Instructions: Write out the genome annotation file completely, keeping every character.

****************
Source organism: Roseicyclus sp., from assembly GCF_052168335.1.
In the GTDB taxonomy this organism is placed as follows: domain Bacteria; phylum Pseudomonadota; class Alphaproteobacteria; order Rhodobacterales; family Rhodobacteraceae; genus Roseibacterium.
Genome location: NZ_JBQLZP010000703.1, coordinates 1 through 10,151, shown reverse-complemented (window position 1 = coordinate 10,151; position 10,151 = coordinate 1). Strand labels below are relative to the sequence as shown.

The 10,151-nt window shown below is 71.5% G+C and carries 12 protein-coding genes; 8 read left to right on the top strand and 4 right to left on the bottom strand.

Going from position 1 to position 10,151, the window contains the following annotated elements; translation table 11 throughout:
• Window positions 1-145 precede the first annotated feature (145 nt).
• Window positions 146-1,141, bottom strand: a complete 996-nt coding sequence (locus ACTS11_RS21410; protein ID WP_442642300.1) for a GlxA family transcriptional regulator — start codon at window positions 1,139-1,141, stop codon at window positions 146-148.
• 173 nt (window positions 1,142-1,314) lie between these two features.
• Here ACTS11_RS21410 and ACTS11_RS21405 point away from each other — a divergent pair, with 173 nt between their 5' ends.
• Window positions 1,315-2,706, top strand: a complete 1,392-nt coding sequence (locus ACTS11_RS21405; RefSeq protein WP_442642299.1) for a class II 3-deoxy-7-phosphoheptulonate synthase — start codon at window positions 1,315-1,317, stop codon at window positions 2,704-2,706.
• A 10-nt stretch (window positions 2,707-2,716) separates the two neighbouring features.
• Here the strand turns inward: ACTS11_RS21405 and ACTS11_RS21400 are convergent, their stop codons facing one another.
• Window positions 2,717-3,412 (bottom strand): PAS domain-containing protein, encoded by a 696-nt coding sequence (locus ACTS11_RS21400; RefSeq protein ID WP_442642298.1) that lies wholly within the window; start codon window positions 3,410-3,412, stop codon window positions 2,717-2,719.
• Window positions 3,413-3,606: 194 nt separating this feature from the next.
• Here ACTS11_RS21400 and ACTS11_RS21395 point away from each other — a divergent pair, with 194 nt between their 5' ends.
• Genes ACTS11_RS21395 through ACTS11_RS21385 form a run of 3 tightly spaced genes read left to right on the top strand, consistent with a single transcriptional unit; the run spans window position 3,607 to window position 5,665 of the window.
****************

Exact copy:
Source organism: Roseicyclus sp., from assembly GCF_052168335.1.
In the GTDB taxonomy this organism is placed as follows: domain Bacteria; phylum Pseudomonadota; class Alphaproteobacteria; order Rhodobacterales; family Rhodobacteraceae; genus Roseibacterium.
Genome location: NZ_JBQLZP010000703.1, coordinates 1 through 10,151, shown reverse-complemented (window position 1 = coordinate 10,151; position 10,151 = coordinate 1). Strand labels below are relative to the sequence as shown.

The 10,151-nt window shown below is 71.5% G+C and carries 12 protein-coding genes; 8 read left to right on the top strand and 4 right to left on the bottom strand.

Going from position 1 to position 10,151, the window contains the following annotated elements; translation table 11 throughout:
• Window positions 1-145 precede the first annotated feature (145 nt).
• Window positions 146-1,141, bottom strand: a complete 996-nt coding sequence (locus ACTS11_RS21410; protein ID WP_442642300.1) for a GlxA family transcriptional regulator — start codon at window positions 1,139-1,141, stop codon at window positions 146-148.
• 173 nt (window positions 1,142-1,314) lie between these two features.
• Here ACTS11_RS21410 and ACTS11_RS21405 point away from each other — a divergent pair, with 173 nt between their 5' ends.
• Window positions 1,315-2,706, top strand: a complete 1,392-nt coding sequence (locus ACTS11_RS21405; RefSeq protein WP_442642299.1) for a class II 3-deoxy-7-phosphoheptulonate synthase — start codon at window positions 1,315-1,317, stop codon at window positions 2,704-2,706.
• A 10-nt stretch (window positions 2,707-2,716) separates the two neighbouring features.
• Here the strand turns inward: ACTS11_RS21405 and ACTS11_RS21400 are convergent, their stop codons facing one another.
• Window positions 2,717-3,412 (bottom strand): PAS domain-containing protein, encoded by a 696-nt coding sequence (locus ACTS11_RS21400; RefSeq protein ID WP_442642298.1) that lies wholly within the window; start codon window positions 3,410-3,412, stop codon window positions 2,717-2,719.
• Window positions 3,413-3,606: 194 nt separating this feature from the next.
• Here ACTS11_RS21400 and ACTS11_RS21395 point away from each other — a divergent pair, with 194 nt between their 5' ends.
• Genes ACTS11_RS21395 through ACTS11_RS21385 form a run of 3 tightly spaced genes read left to right on the top strand, consistent with a single transcriptional unit; the run spans window position 3,607 to window position 5,665 of the window.